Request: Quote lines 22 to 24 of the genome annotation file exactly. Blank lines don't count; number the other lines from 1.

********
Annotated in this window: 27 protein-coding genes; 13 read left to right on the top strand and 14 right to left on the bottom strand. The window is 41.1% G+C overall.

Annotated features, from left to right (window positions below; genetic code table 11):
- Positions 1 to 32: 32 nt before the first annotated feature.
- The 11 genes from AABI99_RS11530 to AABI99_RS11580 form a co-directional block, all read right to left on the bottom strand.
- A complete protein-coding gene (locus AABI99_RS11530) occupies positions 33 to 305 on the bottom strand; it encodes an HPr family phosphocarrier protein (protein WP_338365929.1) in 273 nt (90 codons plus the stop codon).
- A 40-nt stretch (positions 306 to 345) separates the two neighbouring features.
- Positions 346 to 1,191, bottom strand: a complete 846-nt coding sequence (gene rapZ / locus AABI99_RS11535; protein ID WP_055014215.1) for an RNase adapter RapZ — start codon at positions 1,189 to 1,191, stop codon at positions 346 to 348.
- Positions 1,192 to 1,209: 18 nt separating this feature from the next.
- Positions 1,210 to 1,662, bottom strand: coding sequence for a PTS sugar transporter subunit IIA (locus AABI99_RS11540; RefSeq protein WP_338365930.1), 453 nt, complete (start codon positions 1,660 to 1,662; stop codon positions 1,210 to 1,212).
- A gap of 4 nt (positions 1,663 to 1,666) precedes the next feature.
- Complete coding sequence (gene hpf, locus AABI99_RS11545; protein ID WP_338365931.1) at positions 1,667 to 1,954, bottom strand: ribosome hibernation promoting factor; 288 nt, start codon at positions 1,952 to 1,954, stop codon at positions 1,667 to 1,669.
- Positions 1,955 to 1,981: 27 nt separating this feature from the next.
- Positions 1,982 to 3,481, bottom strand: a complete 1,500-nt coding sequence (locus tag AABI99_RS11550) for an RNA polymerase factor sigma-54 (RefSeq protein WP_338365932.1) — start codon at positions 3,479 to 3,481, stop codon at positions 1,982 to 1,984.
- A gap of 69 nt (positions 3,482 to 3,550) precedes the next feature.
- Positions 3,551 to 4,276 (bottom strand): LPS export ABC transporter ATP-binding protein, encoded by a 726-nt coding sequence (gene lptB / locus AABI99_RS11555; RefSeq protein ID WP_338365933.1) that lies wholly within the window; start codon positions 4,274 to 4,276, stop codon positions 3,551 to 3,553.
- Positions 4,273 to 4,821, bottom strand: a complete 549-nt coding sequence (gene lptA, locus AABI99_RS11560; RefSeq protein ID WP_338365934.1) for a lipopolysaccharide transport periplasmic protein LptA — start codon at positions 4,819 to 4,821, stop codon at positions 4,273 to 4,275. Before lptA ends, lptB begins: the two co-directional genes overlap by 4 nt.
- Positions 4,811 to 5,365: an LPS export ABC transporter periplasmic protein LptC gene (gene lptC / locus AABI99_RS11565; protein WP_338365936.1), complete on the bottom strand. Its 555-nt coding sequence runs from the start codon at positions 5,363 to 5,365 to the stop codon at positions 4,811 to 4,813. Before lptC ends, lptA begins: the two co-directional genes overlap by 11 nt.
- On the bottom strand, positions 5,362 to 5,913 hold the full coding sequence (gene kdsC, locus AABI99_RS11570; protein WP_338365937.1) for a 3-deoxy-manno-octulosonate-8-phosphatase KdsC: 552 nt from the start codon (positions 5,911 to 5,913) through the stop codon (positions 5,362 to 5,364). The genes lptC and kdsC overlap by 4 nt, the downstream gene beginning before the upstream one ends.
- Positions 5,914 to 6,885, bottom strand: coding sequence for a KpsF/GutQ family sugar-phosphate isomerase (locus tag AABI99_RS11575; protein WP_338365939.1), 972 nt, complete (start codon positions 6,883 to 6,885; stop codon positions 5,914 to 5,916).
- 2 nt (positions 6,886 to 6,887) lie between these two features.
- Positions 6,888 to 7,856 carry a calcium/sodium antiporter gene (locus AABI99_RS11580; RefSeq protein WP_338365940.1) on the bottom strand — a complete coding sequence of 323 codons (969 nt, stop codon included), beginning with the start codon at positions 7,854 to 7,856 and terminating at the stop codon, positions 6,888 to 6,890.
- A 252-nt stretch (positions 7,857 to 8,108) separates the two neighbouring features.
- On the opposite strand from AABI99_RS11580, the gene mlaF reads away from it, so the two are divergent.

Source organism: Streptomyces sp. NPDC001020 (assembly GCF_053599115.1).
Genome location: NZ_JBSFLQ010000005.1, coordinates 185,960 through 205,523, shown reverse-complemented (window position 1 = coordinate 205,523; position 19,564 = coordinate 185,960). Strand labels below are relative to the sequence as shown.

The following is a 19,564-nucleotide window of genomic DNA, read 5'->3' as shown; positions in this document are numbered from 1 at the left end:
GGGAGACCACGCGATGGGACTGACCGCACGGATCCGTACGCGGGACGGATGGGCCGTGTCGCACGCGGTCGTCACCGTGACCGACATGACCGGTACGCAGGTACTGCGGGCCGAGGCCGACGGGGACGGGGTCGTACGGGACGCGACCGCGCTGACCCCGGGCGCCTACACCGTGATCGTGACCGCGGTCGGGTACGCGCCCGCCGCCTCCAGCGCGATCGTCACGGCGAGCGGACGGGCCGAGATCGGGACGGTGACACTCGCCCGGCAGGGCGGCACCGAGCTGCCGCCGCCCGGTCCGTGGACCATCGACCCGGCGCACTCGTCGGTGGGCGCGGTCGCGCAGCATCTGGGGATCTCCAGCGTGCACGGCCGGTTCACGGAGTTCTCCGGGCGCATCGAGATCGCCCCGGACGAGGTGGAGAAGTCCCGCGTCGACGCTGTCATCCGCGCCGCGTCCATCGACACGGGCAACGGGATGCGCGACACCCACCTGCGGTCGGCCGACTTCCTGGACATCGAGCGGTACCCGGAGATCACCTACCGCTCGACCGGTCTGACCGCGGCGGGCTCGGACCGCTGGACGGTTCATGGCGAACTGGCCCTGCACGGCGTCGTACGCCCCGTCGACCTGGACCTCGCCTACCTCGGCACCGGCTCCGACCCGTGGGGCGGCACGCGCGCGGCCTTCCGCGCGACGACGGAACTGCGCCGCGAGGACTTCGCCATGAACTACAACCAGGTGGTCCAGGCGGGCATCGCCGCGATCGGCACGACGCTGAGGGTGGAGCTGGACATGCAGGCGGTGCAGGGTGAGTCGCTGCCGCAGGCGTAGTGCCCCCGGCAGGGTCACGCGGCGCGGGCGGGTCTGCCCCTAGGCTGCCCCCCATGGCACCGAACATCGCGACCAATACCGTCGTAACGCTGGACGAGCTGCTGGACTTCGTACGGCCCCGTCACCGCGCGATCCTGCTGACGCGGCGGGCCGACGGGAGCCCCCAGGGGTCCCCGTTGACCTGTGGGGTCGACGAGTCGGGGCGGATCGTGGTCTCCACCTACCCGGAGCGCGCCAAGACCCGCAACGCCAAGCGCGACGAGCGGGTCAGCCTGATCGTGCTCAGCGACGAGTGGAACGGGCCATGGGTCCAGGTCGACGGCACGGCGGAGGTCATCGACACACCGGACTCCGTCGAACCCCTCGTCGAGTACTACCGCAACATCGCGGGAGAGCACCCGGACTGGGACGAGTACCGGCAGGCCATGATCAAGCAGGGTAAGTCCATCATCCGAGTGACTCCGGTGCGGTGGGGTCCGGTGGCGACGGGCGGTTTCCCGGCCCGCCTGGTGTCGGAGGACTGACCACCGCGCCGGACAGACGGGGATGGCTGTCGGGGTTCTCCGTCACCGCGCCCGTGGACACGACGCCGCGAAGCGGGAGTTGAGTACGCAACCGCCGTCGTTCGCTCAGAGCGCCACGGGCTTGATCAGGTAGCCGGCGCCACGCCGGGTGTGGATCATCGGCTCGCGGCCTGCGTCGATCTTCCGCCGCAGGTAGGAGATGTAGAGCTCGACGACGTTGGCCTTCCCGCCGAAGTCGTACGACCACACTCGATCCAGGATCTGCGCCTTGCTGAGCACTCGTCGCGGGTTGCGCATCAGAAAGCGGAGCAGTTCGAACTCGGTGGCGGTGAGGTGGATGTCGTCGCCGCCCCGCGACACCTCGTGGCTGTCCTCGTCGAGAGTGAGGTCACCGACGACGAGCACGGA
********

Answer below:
- A 252-nt stretch (positions 7,857 to 8,108) separates the two neighbouring features.
- On the opposite strand from AABI99_RS11580, the gene mlaF reads away from it, so the two are divergent.

Source organism: Streptomyces sp. NPDC001020 (assembly GCF_053599115.1).